This one is pretty easy, since the defaults tend to be sensible, for the most part. I have identified only three default services that may not be that useful to the average user.
The technique is simple. Open YaST, look in the “System” section and identify “Services”. This opens a window that does some checking, then loads a list of services that are available on your system. Consider these three:
iscsi — used only if you have networked SCSI drives using no other protocol
You can purchase boxes that house one or more SCSI drives with a network connection. Instead of being some kind of file server, you can connect directly to the drives themselves and mount them over your LAN connection. Without such a device, you have no reason to run this or the other services with similar names: iscisd and iscsiuio.
If any of these are running, select each one in turn and hit “Stop”. Then change the start status to “Manually” or “On Demand” — whichever is appropriate.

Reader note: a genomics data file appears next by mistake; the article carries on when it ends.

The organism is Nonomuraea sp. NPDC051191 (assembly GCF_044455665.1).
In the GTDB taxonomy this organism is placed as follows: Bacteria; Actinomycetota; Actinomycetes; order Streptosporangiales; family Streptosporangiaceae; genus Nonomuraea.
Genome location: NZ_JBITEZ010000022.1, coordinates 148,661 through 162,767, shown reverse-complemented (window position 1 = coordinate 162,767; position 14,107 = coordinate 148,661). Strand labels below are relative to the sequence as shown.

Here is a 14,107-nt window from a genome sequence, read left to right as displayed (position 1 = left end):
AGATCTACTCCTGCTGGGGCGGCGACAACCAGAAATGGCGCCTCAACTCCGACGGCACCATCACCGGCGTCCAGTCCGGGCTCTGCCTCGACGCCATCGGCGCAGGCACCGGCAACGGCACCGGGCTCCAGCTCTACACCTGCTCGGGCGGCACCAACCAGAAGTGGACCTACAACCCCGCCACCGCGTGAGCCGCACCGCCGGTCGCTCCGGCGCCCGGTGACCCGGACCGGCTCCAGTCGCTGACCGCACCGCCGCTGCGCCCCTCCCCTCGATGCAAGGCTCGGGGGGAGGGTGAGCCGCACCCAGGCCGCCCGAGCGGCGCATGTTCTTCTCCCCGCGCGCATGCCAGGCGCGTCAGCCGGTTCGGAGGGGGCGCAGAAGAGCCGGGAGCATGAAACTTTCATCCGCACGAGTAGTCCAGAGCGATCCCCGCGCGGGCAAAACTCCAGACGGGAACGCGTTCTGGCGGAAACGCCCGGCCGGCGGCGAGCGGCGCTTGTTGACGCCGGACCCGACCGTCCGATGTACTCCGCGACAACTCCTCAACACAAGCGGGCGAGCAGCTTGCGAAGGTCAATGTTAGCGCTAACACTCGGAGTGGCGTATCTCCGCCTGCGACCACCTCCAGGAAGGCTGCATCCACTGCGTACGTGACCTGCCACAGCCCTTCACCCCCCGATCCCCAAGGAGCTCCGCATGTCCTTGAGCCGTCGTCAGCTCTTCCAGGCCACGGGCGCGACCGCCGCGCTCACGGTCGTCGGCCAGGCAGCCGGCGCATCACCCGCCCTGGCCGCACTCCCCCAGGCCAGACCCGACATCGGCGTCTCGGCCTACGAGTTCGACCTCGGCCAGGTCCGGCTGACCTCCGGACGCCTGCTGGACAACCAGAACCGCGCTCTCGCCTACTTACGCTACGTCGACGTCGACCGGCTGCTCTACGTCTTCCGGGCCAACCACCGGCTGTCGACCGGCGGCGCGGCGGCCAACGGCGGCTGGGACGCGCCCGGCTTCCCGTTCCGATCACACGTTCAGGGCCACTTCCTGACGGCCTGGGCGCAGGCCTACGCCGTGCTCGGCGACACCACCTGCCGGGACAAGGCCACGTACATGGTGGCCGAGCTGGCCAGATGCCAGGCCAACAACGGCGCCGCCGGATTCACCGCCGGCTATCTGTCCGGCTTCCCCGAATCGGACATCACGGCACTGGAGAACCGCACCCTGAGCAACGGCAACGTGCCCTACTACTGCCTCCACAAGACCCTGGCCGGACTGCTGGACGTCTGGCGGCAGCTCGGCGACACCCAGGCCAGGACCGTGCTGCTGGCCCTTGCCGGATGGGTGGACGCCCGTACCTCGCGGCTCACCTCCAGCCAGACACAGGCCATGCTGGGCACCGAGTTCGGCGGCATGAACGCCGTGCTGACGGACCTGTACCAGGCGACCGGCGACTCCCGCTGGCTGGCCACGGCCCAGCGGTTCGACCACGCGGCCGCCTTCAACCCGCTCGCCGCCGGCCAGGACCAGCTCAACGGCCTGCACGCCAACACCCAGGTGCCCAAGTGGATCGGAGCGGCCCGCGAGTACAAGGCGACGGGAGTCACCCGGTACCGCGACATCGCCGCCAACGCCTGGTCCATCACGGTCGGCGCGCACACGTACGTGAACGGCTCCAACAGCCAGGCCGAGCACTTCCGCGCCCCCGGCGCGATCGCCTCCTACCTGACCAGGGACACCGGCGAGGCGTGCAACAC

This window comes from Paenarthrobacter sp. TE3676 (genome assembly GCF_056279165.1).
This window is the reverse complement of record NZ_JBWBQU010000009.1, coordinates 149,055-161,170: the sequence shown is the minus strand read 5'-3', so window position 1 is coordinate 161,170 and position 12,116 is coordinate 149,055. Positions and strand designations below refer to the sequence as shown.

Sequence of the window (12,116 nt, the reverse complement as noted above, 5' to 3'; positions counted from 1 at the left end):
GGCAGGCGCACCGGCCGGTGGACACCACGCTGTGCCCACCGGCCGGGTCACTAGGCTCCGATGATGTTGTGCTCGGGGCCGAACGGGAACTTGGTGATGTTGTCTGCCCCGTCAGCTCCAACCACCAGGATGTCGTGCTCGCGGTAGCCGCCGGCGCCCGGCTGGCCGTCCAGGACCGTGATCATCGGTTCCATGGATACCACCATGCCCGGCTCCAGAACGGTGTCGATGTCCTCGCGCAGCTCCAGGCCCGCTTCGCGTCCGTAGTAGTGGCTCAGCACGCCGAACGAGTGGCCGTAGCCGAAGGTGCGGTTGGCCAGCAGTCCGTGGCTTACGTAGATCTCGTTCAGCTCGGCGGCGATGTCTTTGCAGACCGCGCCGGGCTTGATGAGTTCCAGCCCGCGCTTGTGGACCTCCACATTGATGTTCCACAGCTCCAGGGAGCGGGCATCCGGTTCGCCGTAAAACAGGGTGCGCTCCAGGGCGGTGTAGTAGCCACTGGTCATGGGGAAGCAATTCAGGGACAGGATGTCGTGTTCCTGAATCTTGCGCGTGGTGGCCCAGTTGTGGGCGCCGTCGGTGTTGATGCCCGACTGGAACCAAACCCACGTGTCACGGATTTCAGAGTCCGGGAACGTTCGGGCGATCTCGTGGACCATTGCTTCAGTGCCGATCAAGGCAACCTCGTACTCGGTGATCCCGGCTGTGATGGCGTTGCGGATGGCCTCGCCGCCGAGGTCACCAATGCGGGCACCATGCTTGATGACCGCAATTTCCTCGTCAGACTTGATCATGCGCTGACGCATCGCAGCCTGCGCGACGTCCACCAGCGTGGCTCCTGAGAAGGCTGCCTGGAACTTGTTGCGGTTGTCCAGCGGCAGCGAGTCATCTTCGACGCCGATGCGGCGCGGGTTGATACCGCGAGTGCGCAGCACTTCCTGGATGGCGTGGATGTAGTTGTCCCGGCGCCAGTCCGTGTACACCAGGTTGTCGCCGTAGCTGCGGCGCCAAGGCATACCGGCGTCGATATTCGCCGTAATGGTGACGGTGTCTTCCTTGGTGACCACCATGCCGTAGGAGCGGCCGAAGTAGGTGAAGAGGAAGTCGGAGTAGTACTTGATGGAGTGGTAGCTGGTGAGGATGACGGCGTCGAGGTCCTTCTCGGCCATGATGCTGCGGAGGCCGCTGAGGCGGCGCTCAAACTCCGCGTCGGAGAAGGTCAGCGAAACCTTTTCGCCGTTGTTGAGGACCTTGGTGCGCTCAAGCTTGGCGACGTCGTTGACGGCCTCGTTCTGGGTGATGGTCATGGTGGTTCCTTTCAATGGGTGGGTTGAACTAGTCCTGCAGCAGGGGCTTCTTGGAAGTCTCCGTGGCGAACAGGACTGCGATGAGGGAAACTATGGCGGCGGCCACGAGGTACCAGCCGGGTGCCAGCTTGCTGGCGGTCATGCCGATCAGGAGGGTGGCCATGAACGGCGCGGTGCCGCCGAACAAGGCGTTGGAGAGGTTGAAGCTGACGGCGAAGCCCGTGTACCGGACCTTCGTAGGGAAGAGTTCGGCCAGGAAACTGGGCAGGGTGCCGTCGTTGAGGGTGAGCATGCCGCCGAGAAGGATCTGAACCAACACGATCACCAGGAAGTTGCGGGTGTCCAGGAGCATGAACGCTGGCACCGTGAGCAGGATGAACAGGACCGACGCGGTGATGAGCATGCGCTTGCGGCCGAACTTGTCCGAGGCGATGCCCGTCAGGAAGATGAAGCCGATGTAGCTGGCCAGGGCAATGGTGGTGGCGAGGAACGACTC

ModemManager — needed if you intend to ever use something like a cellphone or similar device to connect to the Internet
This allows you to tether your system to broadband cell devices, along with traditional hardware modems. It’s more likely to be useful on laptops than desktops. If you think there’s any likelihood of needing this service, leave it running. Otherwise, turn it off.
postfix — mail transfer agent, seldom used on desktop computers and virtually never on laptops
Unless you are running SUSE as a server and have need of a mail server, you can shut this one off.
There was a time when an internal mail server was the way to get messages from the system that would be of interest to power users. These days, just about all of that is handled via
systemd and it’s
journald. You can read up on that here. (I recommend downloading the entire SUSE Linux documentation package here (current version in a zip file) and keeping a copy if you plan to learn much about running SUSE.